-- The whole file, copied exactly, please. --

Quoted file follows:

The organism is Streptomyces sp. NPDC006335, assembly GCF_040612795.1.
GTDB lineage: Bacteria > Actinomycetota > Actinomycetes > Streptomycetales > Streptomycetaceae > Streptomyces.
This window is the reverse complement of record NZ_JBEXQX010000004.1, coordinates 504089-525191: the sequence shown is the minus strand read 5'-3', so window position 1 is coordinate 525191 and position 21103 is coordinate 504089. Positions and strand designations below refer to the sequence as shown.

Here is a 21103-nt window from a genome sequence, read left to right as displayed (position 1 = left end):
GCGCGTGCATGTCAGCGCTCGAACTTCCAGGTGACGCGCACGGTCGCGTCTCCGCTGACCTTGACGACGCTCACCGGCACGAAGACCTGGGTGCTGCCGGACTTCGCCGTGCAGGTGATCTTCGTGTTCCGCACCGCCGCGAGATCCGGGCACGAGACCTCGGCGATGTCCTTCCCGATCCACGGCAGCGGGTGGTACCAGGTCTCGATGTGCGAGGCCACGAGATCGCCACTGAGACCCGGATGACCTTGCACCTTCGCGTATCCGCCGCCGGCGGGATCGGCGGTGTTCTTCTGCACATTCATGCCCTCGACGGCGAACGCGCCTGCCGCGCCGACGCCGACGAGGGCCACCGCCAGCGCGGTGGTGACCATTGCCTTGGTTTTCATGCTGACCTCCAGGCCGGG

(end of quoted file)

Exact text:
The organism is Streptomyces sp. NPDC006335, assembly GCF_040612795.1.
GTDB lineage: Bacteria > Actinomycetota > Actinomycetes > Streptomycetales > Streptomycetaceae > Streptomyces.
This window is the reverse complement of record NZ_JBEXQX010000004.1, coordinates 504089-525191: the sequence shown is the minus strand read 5'-3', so window position 1 is coordinate 525191 and position 21103 is coordinate 504089. Positions and strand designations below refer to the sequence as shown.

Here is a 21103-nt window from a genome sequence, read left to right as displayed (position 1 = left end):
GCGCGTGCATGTCAGCGCTCGAACTTCCAGGTGACGCGCACGGTCGCGTCTCCGCTGACCTTGACGACGCTCACCGGCACGAAGACCTGGGTGCTGCCGGACTTCGCCGTGCAGGTGATCTTCGTGTTCCGCACCGCCGCGAGATCCGGGCACGAGACCTCGGCGATGTCCTTCCCGATCCACGGCAGCGGGTGGTACCAGGTCTCGATGTGCGAGGCCACGAGATCGCCACTGAGACCCGGATGACCTTGCACCTTCGCGTATCCGCCGCCGGCGGGATCGGCGGTGTTCTTCTGCACATTCATGCCCTCGACGGCGAACGCGCCTGCCGCGCCGACGCCGACGAGGGCCACCGCCAGCGCGGTGGTGACCATTGCCTTGGTTTTCATGCTGACCTCCAGGCCGGG